The last scam may seem like it’s an urban legend passed around on Facebook but according to police in Indiana, it has happened to a number of victims. Police there say a man has been going to WalMart and using the self-checkout to scam victims. The scammer has been allegedly using the self-checkout to scan gift cards but not paying for them. Then, the next person who uses the self-checkout inadvertently ends up paying for the gift card that the scammer scanned. While this sounds like a simple scam to foil, anyone could fall for this if they’re not paying attention. Always make sure that there are no already scanned items on the self-checkout screen. If there are, go to another scanner or contact a store employee.

     
    • Nk 9:36 pm on November 5, 2019 Permalink

      I spoke yesterday to a young man who was in India who originally claimed to be from social security. I admonished him for lying and stealing from people. He was very serious and proud of himself and his team because they don’t wipe out anyone’s money. They only take half. He said that if they have $1000 in their account, they only take $500. He said that’s because they show compassion.

  • Geebo 8:30 am on July 31, 2019 Permalink | Reply
    Tags: , Equifax, , phone scam, ,   

    Just how bad are military romance scams? 

    Just how bad are military romance scams?

    In a military romance scam, the scammer poses as a member of the US military and target potential victims. Like in most other romance scams, they’ll have the victim believing they’re in some type of relationship before asking for money. These scammers are largely from Nigeria where many of the scammers claim that these scams pay more than honest work. It’s become such a problem that the Department of Defense has employees that constantly scan social media for phony military accounts and report them to the platform in question. The Army’s Criminal Investigation Command receives numerous complaints about these scams but since the scams actually involve civilians it’s out of their jurisdiction.

    If you’ve been following the news lately you may be aware of the settlement that credit reporting company Equifax has been ordered to give because of a massive data breach that happened in 2017. The Federal Trade Commission has ordered Equifax to pay $425 million to consumers affected by the breach. his has meant that you may be able to claim $125 from the settlement. Of course, where there’s a payout there’s likely to be a scam. Fake websites are popping up claiming to be the official Equifax settlement website. The goal of these phony websites is to either to get you to give up your personal information or pay for a settlement that will never come. The official FTC settlement site can be found at https://www.ftc.gov/Equifax.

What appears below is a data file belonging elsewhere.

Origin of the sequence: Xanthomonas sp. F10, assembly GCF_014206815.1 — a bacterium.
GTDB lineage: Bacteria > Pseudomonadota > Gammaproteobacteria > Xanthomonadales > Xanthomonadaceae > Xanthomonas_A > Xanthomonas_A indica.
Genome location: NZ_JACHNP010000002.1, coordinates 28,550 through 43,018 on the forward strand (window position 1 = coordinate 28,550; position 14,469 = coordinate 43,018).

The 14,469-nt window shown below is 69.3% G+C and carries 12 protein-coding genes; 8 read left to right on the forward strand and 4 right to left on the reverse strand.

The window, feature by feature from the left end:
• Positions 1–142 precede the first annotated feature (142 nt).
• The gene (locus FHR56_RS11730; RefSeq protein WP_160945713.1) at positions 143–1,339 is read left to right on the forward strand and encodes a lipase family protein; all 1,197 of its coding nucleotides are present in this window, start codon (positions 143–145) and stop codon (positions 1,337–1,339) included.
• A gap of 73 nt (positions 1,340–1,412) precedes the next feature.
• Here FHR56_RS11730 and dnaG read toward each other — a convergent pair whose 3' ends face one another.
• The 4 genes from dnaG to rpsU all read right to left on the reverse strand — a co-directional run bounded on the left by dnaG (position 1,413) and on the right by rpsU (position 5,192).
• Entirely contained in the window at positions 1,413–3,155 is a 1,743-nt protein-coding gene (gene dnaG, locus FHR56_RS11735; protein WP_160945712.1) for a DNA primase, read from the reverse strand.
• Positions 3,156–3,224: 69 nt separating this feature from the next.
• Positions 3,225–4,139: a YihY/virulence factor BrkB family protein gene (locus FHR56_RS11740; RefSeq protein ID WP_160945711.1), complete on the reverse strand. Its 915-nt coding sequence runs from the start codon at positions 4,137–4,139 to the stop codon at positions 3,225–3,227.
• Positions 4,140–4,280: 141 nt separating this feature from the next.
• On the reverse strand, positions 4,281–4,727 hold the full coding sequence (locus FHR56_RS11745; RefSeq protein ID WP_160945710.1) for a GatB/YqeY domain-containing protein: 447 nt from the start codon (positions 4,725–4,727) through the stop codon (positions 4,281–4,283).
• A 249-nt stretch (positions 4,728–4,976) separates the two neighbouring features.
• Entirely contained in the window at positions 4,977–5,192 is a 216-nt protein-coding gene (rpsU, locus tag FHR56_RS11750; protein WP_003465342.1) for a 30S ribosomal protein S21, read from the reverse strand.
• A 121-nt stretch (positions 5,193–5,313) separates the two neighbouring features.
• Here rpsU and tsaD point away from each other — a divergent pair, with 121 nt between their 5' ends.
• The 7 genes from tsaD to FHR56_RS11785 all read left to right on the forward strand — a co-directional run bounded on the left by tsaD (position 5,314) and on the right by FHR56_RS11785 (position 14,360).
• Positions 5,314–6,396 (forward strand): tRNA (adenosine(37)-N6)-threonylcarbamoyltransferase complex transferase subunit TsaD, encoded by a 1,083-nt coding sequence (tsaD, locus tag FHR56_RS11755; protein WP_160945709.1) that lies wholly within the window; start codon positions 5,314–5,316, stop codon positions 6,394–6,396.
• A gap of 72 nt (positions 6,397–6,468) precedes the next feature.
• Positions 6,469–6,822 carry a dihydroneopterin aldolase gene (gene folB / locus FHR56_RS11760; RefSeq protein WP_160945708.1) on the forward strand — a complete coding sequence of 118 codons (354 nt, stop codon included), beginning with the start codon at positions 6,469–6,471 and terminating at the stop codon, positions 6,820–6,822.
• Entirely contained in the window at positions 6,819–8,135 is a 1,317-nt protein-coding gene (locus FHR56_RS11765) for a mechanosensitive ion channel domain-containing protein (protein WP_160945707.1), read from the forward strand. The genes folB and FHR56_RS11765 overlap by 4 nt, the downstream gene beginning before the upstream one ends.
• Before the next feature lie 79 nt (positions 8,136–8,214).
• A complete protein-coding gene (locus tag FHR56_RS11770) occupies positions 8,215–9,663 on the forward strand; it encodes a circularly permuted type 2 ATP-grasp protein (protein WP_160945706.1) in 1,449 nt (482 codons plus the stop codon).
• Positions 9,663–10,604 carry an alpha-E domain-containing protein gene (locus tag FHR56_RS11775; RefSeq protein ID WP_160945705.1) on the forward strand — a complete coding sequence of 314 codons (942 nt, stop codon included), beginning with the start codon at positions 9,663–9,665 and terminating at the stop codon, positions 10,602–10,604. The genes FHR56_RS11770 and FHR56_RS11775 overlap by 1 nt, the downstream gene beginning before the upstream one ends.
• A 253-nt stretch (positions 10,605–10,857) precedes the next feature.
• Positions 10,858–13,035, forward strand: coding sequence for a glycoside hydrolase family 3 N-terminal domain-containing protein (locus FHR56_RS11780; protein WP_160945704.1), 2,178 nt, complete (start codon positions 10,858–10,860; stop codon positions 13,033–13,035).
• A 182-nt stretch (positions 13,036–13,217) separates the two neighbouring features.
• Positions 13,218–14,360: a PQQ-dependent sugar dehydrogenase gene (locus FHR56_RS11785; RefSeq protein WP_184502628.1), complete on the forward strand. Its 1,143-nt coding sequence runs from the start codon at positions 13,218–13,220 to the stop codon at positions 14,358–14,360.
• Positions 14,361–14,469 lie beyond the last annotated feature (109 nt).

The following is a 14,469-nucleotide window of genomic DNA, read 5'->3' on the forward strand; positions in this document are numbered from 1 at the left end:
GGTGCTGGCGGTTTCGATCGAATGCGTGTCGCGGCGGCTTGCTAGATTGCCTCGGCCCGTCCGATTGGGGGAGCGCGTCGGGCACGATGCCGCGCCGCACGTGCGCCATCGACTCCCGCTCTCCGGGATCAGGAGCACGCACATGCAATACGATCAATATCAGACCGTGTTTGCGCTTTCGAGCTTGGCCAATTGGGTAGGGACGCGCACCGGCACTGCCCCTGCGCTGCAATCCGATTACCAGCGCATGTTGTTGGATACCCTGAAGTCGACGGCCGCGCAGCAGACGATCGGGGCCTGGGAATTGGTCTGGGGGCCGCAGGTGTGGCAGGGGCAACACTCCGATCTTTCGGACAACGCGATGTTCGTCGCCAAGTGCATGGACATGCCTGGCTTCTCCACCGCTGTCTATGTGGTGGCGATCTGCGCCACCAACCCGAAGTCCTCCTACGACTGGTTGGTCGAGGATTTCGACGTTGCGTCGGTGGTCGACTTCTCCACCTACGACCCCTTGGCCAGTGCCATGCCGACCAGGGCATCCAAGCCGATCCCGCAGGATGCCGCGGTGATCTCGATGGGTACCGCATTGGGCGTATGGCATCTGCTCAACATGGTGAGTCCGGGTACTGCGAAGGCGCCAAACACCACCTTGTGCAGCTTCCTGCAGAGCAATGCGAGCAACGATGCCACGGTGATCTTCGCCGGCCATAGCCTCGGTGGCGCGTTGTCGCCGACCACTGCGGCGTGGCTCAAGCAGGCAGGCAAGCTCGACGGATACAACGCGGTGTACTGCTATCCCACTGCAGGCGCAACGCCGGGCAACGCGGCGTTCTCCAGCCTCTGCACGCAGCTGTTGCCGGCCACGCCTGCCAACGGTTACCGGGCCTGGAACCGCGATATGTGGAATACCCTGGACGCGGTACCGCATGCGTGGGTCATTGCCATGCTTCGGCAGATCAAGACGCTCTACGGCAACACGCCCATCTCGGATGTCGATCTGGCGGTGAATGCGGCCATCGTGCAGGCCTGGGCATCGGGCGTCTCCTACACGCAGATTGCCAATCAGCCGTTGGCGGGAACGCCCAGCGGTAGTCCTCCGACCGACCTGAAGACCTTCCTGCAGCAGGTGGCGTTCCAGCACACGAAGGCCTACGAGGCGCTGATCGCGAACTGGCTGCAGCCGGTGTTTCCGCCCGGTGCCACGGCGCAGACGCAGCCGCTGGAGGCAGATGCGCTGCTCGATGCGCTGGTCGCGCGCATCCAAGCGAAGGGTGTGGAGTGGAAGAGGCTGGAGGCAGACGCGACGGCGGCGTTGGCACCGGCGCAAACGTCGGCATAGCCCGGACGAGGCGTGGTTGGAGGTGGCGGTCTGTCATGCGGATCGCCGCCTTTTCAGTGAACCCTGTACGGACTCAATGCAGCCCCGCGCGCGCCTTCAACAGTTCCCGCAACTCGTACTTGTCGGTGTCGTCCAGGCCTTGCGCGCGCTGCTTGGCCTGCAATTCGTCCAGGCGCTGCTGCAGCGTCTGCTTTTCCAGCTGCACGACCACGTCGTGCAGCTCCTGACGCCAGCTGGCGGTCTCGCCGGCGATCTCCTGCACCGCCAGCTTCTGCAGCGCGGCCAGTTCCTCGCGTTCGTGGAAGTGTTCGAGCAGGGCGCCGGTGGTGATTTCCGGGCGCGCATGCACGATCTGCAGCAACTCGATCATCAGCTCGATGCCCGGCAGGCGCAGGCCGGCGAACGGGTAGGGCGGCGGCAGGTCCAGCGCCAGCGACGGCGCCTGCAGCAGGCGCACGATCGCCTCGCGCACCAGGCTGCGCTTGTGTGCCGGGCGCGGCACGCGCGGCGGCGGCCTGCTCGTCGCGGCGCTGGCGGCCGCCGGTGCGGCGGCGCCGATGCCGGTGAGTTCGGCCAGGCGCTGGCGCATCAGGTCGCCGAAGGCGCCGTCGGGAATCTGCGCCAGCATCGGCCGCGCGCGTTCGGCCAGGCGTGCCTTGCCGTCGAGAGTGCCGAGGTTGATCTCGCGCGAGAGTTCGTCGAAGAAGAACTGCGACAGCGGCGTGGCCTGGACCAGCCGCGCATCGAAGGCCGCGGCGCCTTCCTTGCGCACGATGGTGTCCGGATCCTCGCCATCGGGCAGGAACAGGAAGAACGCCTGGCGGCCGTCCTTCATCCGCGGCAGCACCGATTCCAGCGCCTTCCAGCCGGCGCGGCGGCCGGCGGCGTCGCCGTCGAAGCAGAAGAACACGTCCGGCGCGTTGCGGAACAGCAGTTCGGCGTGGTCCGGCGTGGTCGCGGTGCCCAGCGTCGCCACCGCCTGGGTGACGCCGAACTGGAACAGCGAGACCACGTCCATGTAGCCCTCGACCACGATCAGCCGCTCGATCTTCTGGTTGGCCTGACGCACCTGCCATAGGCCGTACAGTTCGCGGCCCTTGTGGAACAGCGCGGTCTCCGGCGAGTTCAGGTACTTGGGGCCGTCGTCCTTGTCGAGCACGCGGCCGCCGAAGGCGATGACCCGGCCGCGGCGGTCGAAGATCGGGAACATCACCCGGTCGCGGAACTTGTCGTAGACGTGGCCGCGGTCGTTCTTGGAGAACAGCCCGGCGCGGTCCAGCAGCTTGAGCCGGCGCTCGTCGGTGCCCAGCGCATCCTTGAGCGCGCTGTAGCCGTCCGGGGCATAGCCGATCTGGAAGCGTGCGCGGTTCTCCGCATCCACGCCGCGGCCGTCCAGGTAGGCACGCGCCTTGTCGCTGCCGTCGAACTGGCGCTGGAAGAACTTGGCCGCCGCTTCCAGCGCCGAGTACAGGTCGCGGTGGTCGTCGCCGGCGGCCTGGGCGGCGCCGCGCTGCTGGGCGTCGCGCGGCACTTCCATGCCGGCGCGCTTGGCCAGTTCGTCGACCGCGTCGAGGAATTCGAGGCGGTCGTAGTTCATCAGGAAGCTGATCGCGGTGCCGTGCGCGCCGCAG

Speaking of payments, a number of news outlets are reporting about a bank scam that’s affecting consumers. In this scam, you’ll receive a text message warning you that there’s been fraudulent activity on your bank account. You’ll then receive a phone call that appears to be from your bank with someone asking you to input your PIN. Once you do this the scammers will have control of your bank account. It’s easy for just about anyone to spoof a phone number to make it look like it’s coming from your bank. If you receive one of these calls the best thing to do is hang up and call the bank at the official number listed on the back of your credit or debit card.

     
  • Geebo 8:02 am on July 26, 2019 Permalink | Reply
    Tags: bond scam, , , , , phone scam, ,   

    $4,000,000 stolen in romance scam by victim 

    $4,000,000 stolen in romance scam

    A woman in Northern Kentucky is accused of stealing in upwards of $4 million as part of a romance scam and has been arrested for the alleged theft. The thing is that even though she’s accused of stealing this large sum of money, she’s also the victim in this story. She was the one who was reportedly strung along by the scammers. Investigators say that she never kept any of her employer’s money and sent it all to someone she believed to be in a relationship with. This was after she had sent the scammers all of her own money. Now in most instances, you can’t find yourself in a position where you can embezzle large amounts of money like this without having some form of professional background meaning that even educated people can find themselves falling victim to a romance scam.

    In other scam news, residents of Southern California are being warned about a phony bond scam that has been plaguing the area. Some Sheriffs Offices have been receiving complaints about phony government agents calling residents and telling them that their Social Security numbers have been involved in various frauds. To avoid arrest the residents are being told to pay a bond. As can be expected in these type of scams, the residents are told that they can pay the ‘bond’ using gift cards such as Apple, Google Play, or WalMart gift cards. No government agency, whether it is local or federal, will ever ask you to pay any kind of fee using gift cards. If you are to receive one of these phone calls, it is recommended that you hang up immediately and contact your local police.